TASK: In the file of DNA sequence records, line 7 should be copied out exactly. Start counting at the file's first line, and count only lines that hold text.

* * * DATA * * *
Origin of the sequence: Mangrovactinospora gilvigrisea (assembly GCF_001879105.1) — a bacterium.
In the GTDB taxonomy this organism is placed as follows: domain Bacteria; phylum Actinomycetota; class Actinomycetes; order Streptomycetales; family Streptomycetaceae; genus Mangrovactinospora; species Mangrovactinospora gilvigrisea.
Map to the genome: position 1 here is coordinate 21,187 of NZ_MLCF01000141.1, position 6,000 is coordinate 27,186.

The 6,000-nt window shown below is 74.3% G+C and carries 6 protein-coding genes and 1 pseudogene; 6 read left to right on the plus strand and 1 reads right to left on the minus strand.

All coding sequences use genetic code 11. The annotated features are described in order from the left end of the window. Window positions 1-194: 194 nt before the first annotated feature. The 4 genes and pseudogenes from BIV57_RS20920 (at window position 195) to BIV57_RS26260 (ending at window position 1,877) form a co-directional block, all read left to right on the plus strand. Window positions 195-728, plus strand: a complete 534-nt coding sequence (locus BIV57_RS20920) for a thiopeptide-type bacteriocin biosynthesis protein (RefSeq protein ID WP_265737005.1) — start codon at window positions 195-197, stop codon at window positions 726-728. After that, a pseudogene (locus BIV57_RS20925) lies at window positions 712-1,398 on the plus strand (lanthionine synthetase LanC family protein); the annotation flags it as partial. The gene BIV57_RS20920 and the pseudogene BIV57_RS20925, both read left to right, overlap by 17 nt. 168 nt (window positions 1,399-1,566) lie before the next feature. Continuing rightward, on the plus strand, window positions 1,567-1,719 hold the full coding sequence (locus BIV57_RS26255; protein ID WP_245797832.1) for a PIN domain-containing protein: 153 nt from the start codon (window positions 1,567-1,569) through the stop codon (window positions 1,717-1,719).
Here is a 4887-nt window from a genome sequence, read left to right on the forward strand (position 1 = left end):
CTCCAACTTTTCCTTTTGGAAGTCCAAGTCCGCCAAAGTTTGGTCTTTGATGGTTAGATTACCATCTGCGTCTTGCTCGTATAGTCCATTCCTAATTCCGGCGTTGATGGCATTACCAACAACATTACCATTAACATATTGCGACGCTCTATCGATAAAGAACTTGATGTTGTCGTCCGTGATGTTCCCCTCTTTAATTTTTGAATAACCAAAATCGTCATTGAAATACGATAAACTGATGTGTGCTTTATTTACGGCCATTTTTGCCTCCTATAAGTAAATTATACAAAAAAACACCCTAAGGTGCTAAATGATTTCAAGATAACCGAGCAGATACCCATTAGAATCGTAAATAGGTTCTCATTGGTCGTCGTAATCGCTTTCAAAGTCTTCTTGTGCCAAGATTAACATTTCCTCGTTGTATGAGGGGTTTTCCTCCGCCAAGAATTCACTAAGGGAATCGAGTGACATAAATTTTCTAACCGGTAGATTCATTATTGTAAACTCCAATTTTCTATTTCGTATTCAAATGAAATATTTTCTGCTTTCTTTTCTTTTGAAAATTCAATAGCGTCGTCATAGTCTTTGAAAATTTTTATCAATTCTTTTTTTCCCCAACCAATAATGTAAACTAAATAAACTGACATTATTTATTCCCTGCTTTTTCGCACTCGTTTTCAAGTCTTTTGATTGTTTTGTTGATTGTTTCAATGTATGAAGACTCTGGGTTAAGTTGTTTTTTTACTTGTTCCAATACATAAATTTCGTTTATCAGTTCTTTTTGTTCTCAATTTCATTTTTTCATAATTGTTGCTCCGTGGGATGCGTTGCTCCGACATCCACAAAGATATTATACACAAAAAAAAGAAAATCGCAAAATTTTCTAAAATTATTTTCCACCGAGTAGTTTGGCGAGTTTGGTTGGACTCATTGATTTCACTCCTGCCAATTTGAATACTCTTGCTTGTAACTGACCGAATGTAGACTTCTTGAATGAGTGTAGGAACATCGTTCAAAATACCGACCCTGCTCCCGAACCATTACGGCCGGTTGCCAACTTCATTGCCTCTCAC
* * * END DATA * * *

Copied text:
CTCCAACTTTTCCTTTTGGAAGTCCAAGTCCGCCAAAGTTTGGTCTTTGATGGTTAGATTACCATCTGCGTCTTGCTCGTATAGTCCATTCCTAATTCCGGCGTTGATGGCATTACCAACAACATTACCATTAACATATTGCGACGCTCTATCGATAAAGAACTTGATGTTGTCGTCCGTGATGTTCCCCTCTTTAATTTTTGAATAACCAAAATCGTCATTGAAATACGATAAACTGATGTGTGCTTTATTTACGGCCATTTTTGCCTCCTATAAGTAAATTATACAAAAAAACACCCTAAGGTGCTAAATGATTTCAAGATAACCGAGCAGATACCCATTAGAATCGTAAATAGGTTCTCATTGGTCGTCGTAATCGCTTTCAAAGTCTTCTTGTGCCAAGATTAACATTTCCTCGTTGTATGAGGGGTTTTCCTCCGCCAAGAATTCACTAAGGGAATCGAGTGACATAAATTTTCTAACCGGTAGATTCATTATTGTAAACTCCAATTTTCTATTTCGTATTCAAATGAAATATTTTCTGCTTTCTTTTCTTTTGAAAATTCAATAGCGTCGTCATAGTCTTTGAAAATTTTTATCAATTCTTTTTTTCCCCAACCAATAATGTAAACTAAATAAACTGACATTATTTATTCCCTGCTTTTTCGCACTCGTTTTCAAGTCTTTTGATTGTTTTGTTGATTGTTTCAATGTATGAAGACTCTGGGTTAAGTTGTTTTTTTACTTGTTCCAATACATAAATTTCGTTTATCAGTTCTTTTTGTTCTCAATTTCATTTTTTCATAATTGTTGCTCCGTGGGATGCGTTGCTCCGACATCCACAAAGATATTATACACAAAAAAAAGAAAATCGCAAAATTTTCTAAAATTATTTTCCACCGAGTAGTTTGGCGAGTTTGGTTGGACTCATTGATTTCACTCCTGCCAATTTGAATACTCTTGCTTGTAACTGACCGAATGTAGACTTCTTGAATGAGTGTAGGAACATCGTTCAAAATACCGACCCTGCTCCCGAACCATTACGGCCGGTTGCCAACTTCATTGCCTCTCAC